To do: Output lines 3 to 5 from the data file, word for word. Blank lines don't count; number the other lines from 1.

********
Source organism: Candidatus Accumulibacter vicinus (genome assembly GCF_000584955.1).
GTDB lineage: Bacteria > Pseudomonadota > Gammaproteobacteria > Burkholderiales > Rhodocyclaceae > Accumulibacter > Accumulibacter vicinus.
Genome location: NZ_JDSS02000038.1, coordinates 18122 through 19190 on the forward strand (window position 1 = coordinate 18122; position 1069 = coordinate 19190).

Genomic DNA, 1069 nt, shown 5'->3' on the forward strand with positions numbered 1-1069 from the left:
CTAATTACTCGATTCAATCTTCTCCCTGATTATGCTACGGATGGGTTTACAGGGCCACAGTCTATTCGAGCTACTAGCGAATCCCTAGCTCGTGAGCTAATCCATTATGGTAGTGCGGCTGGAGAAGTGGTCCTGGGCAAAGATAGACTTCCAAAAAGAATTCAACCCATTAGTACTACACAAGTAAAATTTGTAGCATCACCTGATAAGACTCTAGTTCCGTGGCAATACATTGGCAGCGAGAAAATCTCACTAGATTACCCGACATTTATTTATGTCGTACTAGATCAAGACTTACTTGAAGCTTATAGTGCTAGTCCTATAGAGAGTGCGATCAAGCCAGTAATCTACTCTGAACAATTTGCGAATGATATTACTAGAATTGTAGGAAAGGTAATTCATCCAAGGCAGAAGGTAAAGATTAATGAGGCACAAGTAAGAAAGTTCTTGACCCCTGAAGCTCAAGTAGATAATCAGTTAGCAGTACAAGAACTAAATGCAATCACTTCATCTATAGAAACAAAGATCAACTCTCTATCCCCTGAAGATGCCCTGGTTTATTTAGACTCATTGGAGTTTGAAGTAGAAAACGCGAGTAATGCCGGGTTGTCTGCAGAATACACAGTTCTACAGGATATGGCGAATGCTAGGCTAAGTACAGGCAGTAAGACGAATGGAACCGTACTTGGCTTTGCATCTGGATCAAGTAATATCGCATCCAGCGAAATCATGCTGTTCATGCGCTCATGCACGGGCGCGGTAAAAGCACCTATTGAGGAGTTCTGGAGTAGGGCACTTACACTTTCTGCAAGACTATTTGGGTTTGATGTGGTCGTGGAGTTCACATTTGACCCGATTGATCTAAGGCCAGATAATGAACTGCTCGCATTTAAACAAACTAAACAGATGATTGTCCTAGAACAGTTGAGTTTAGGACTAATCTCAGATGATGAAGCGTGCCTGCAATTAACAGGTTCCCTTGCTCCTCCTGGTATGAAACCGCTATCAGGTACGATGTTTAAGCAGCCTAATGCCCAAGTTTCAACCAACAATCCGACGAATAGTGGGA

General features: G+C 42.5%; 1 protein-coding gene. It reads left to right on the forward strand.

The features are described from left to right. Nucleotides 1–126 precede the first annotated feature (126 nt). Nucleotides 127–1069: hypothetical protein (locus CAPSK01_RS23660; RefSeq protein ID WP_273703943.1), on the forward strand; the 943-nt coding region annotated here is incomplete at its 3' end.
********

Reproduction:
Genome location: NZ_JDSS02000038.1, coordinates 18122 through 19190 on the forward strand (window position 1 = coordinate 18122; position 1069 = coordinate 19190).

Genomic DNA, 1069 nt, shown 5'->3' on the forward strand with positions numbered 1-1069 from the left:
CTAATTACTCGATTCAATCTTCTCCCTGATTATGCTACGGATGGGTTTACAGGGCCACAGTCTATTCGAGCTACTAGCGAATCCCTAGCTCGTGAGCTAATCCATTATGGTAGTGCGGCTGGAGAAGTGGTCCTGGGCAAAGATAGACTTCCAAAAAGAATTCAACCCATTAGTACTACACAAGTAAAATTTGTAGCATCACCTGATAAGACTCTAGTTCCGTGGCAATACATTGGCAGCGAGAAAATCTCACTAGATTACCCGACATTTATTTATGTCGTACTAGATCAAGACTTACTTGAAGCTTATAGTGCTAGTCCTATAGAGAGTGCGATCAAGCCAGTAATCTACTCTGAACAATTTGCGAATGATATTACTAGAATTGTAGGAAAGGTAATTCATCCAAGGCAGAAGGTAAAGATTAATGAGGCACAAGTAAGAAAGTTCTTGACCCCTGAAGCTCAAGTAGATAATCAGTTAGCAGTACAAGAACTAAATGCAATCACTTCATCTATAGAAACAAAGATCAACTCTCTATCCCCTGAAGATGCCCTGGTTTATTTAGACTCATTGGAGTTTGAAGTAGAAAACGCGAGTAATGCCGGGTTGTCTGCAGAATACACAGTTCTACAGGATATGGCGAATGCTAGGCTAAGTACAGGCAGTAAGACGAATGGAACCGTACTTGGCTTTGCATCTGGATCAAGTAATATCGCATCCAGCGAAATCATGCTGTTCATGCGCTCATGCACGGGCGCGGTAAAAGCACCTATTGAGGAGTTCTGGAGTAGGGCACTTACACTTTCTGCAAGACTATTTGGGTTTGATGTGGTCGTGGAGTTCACATTTGACCCGATTGATCTAAGGCCAGATAATGAACTGCTCGCATTTAAACAAACTAAACAGATGATTGTCCTAGAACAGTTGAGTTTAGGACTAATCTCAGATGATGAAGCGTGCCTGCAATTAACAGGTTCCCTTGCTCCTCCTGGTATGAAACCGCTATCAGGTACGATGTTTAAGCAGCCTAATGCCCAAGTTTCAACCAACAATCCGACGAATAGTGGGA